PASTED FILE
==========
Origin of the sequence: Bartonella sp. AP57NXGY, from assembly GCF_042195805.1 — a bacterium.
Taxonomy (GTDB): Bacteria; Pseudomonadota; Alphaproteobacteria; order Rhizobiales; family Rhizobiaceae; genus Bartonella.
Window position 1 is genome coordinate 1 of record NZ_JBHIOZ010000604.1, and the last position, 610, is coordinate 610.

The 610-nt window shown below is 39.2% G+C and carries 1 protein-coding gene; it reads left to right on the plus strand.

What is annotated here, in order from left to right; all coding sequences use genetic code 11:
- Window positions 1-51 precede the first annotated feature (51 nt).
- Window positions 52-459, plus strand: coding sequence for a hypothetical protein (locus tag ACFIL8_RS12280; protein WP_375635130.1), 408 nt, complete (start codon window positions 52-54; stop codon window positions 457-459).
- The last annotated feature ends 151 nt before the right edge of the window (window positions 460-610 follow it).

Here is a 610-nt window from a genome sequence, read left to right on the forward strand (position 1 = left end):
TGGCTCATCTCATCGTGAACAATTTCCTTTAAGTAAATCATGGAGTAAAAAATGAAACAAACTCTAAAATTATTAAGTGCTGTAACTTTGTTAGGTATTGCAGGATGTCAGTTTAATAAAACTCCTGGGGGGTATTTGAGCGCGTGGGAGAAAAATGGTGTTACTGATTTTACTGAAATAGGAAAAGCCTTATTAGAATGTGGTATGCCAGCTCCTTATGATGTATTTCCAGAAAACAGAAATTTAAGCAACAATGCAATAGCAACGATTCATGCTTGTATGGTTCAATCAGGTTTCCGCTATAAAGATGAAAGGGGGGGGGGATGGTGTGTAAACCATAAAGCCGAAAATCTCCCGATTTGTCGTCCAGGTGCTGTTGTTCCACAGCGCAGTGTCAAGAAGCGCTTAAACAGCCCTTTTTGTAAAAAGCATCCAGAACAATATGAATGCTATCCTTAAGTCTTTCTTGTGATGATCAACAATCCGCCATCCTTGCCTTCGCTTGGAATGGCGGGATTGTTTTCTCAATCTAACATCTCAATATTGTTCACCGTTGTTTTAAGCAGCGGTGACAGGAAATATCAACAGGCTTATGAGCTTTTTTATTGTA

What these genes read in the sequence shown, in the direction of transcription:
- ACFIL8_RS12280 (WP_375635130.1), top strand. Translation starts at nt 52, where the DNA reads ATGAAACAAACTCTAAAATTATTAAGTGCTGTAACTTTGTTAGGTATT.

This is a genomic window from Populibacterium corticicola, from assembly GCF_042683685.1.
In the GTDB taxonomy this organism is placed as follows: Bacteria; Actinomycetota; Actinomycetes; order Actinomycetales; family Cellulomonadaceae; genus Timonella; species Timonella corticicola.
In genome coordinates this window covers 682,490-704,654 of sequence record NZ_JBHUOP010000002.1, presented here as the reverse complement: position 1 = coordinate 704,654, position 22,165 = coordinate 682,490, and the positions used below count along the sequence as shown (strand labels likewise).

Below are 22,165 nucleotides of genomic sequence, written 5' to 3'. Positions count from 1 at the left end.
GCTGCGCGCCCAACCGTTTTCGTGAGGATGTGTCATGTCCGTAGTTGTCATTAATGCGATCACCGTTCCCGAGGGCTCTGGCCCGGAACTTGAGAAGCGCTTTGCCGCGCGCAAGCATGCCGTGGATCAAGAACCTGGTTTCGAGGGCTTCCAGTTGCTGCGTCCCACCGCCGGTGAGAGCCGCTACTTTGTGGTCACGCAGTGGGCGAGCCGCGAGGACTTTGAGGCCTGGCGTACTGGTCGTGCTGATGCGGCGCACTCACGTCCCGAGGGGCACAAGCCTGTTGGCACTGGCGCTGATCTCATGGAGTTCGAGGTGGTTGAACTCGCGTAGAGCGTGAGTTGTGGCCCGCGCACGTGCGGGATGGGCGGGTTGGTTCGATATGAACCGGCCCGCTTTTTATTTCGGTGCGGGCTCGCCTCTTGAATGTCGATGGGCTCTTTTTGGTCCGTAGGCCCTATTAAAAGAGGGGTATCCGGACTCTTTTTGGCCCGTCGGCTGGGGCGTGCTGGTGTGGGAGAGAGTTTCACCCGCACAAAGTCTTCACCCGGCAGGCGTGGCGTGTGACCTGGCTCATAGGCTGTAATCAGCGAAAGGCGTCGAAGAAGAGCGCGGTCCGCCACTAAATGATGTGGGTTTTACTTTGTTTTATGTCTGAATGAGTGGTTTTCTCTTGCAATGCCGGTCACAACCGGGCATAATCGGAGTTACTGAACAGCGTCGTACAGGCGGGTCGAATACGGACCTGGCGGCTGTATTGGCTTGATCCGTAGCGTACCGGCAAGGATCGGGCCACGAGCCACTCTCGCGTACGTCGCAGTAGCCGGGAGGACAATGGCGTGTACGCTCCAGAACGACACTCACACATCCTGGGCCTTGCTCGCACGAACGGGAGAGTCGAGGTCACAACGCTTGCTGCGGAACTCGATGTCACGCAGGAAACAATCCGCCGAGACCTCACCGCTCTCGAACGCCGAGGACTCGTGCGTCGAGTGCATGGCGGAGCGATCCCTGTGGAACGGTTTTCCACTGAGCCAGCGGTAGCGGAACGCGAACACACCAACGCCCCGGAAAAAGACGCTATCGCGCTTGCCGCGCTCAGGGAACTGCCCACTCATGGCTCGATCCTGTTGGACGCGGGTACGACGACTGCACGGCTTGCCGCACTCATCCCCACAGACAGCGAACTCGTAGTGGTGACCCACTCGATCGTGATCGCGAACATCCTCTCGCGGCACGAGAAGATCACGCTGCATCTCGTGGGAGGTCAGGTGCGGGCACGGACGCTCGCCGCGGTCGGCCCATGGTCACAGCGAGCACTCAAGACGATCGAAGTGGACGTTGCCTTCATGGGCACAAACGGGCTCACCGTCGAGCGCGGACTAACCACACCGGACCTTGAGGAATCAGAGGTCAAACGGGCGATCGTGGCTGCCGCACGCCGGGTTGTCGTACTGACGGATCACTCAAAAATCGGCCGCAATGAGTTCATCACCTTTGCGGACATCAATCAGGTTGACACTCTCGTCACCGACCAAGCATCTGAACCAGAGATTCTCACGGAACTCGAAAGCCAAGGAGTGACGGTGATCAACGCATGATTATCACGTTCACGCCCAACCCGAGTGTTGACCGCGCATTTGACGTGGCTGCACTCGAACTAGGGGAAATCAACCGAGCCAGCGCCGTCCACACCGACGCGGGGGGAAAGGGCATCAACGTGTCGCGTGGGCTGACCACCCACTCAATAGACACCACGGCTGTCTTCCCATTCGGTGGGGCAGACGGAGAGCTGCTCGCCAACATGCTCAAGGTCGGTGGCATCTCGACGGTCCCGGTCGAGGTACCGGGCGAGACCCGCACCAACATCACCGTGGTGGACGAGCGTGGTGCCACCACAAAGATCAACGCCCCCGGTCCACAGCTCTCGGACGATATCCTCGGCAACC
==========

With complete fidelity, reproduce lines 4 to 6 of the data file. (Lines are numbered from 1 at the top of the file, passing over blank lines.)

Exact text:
The 610-nt window shown below is 39.2% G+C and carries 1 protein-coding gene; it reads left to right on the plus strand.

What is annotated here, in order from left to right; all coding sequences use genetic code 11:
- Window positions 1-51 precede the first annotated feature (51 nt).